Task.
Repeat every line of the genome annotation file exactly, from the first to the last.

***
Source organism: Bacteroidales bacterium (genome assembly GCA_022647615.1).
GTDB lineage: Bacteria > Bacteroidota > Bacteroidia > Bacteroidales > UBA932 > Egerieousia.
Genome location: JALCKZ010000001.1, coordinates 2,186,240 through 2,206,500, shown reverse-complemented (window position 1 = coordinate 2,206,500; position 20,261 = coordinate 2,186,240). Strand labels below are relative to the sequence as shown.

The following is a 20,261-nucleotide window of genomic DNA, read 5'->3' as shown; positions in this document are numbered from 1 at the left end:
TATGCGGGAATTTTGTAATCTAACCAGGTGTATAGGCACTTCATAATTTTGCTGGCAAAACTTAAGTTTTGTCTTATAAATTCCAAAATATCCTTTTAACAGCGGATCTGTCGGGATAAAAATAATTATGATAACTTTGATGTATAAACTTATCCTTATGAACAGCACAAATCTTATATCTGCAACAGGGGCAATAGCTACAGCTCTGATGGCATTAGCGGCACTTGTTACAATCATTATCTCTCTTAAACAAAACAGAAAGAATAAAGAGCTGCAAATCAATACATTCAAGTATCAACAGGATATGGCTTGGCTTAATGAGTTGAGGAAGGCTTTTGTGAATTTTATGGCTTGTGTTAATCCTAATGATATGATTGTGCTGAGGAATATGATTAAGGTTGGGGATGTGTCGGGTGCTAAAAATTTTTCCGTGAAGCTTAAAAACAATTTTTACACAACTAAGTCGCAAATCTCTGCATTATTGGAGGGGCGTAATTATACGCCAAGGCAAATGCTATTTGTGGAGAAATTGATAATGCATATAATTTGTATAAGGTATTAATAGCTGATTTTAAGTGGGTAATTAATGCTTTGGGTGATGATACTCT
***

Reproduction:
Source organism: Bacteroidales bacterium (genome assembly GCA_022647615.1).
GTDB lineage: Bacteria > Bacteroidota > Bacteroidia > Bacteroidales > UBA932 > Egerieousia.
Genome location: JALCKZ010000001.1, coordinates 2,186,240 through 2,206,500, shown reverse-complemented (window position 1 = coordinate 2,206,500; position 20,261 = coordinate 2,186,240). Strand labels below are relative to the sequence as shown.

The following is a 20,261-nucleotide window of genomic DNA, read 5'->3' as shown; positions in this document are numbered from 1 at the left end:
TATGCGGGAATTTTGTAATCTAACCAGGTGTATAGGCACTTCATAATTTTGCTGGCAAAACTTAAGTTTTGTCTTATAAATTCCAAAATATCCTTTTAACAGCGGATCTGTCGGGATAAAAATAATTATGATAACTTTGATGTATAAACTTATCCTTATGAACAGCACAAATCTTATATCTGCAACAGGGGCAATAGCTACAGCTCTGATGGCATTAGCGGCACTTGTTACAATCATTATCTCTCTTAAACAAAACAGAAAGAATAAAGAGCTGCAAATCAATACATTCAAGTATCAACAGGATATGGCTTGGCTTAATGAGTTGAGGAAGGCTTTTGTGAATTTTATGGCTTGTGTTAATCCTAATGATATGATTGTGCTGAGGAATATGATTAAGGTTGGGGATGTGTCGGGTGCTAAAAATTTTTCCGTGAAGCTTAAAAACAATTTTTACACAACTAAGTCGCAAATCTCTGCATTATTGGAGGGGCGTAATTATACGCCAAGGCAAATGCTATTTGTGGAGAAATTGATAATGCATATAATTTGTATAAGGTATTAATAGCTGATTTTAAGTGGGTAATTAATGCTTTGGGTGATGATACTCT